True Patriot Tip: Mugwumps be darned, a leopard CAN change his spots!

#5. Political duty – “In closing this account of our party organizations and their operation, emphasis should again be laid on the absolute duty of every citizen to consider his citizenship a public office, and the benefits which he derives from his life in the State as creating an obligation on his part to lend honest assistance towards rendering the political life of his community as high and as pure as possible. This means his active, intelligent and disinterested participation in the political affairs of his country. As far as possible, he is to co-operate with that party which he honestly considers to represent the best public policies, for in such co-operation his efforts will yield the greatest fruit. But where there is no party to which he can conscientiously give his allegiance, independence in politics is his duty.”

True Patriot Tip: Get out there and exercise your right to vote!

I hope that you’ve enjoyed these tips. Read the rest of Millar’s book online here on the Internet Archive. You won’t regret at least skimming it.

Questions about voting? Check out Elections Ontario.
Where are your polling stations? Find out here.
Learn about Ontario’s registered political parties here.
Keep up with media coverage of the election at the CBC here.

Glanvill’s Tractatus: The First Treatise on English Law (ca 1188, First Print Ed 1554)

Glanvill, Ranulf de, 1130-1190. Tractatus de legibus et consuetudinibus regni Anglie. Londini : In aedibus Richardi Totteli, 1554. [1st edition].

― Tractatus de legibus et consuetudinibus regni Angliae. Londini : postant venales apud J. White et E. Brooke, 1780. [3rd edition].

“Here begins the treatise on the laws and customs of the realm of England, composed in the time of King Henry the Second when justice was under the direction of the illustrious Rannulf Glanvill, the most learned of that time in the law and ancient customs of the realm.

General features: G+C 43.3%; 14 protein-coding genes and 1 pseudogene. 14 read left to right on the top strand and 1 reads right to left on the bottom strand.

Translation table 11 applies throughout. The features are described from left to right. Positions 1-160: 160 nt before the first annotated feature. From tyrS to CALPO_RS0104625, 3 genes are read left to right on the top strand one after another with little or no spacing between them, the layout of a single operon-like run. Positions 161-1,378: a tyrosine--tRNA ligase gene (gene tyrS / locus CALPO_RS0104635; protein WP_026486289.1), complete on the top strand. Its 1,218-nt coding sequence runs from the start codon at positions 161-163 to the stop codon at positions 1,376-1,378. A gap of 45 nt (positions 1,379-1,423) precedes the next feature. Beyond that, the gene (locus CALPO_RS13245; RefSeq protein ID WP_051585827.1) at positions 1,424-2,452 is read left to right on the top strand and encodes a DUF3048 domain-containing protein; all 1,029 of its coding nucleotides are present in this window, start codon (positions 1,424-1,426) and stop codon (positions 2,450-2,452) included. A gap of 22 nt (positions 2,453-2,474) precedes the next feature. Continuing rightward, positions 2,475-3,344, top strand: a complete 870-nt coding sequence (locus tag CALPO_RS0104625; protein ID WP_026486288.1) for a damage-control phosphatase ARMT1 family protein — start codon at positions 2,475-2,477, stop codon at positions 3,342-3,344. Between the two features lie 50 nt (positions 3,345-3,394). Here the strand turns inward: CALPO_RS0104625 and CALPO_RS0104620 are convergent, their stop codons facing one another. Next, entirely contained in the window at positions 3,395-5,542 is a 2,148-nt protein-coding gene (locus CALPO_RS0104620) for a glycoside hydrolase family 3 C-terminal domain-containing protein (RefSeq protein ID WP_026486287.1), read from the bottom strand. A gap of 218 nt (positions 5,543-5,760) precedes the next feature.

Not only must royal power be furnished with arms against rebels and nations which rise up against the king and the realm, but it is also fitting that it should be adorned with laws  for the governance of subject and peaceful peoples…” – Prologue, Glanvill’s Tractatus de Legibus et Consuetudinibus Regni Anglie (trans. GDG Hall)

Anyone who works with aged items is given to thinking, every now and then, that they’re a little bit like Indiana Jones. That’s why they got into the business, right? Every quotidian object is to them an “artefact” or “relic”, and they daily expect a little note to fall out of a book that will dash them off on a swashbuckling adventure through the Levant. And, the worst of these delusions, they probably think they’re as rugged and robust as Harrison Ford. Well I can dream can’t I?

While these whip-snapping, snake-hating exploits are purely the stuff of cinema, I’ve found that one silver screen principle holds true: like the Holy Grail in Prof Jones’ Last Crusade,, sometimes the most amazing things come in the most unassuming packages. Take, for instance, our recently-acquired first edition (1554) of Glanvill’s Tractatus de legibus et consuetudinibus regni Angliae (Treatise on the Laws and Customs of the Kingdom of England).

The work, completed ca 1188, in the reign of Henry II, is generally considered to be the earliest treatise on the English common law. The first print edition was published in London by Richard Tottel in 1554, and we also have a rather nice copy of the 1780 third edition (which was called the “best edition” by William Thomas Lowndes in his great Bibliographer’s Manual of English Literature). Two of quite a series of editions.

Our 1554 first printed edition is a surprisingly small octavo (8vo) and rather unassuming.

Our copy has an original early, contemporary leather binding, recently rebacked, with a blind-stamped and sadly illegible coat of arms on the front.
Our copy is the only copy of this work in Canada and one of only 9 documented copies in North American libraries.The book is rare and valuable enough that we have provided it with its own form-fitted box, a sort-of VIP booth of the book club. Very exclusive. Very posh.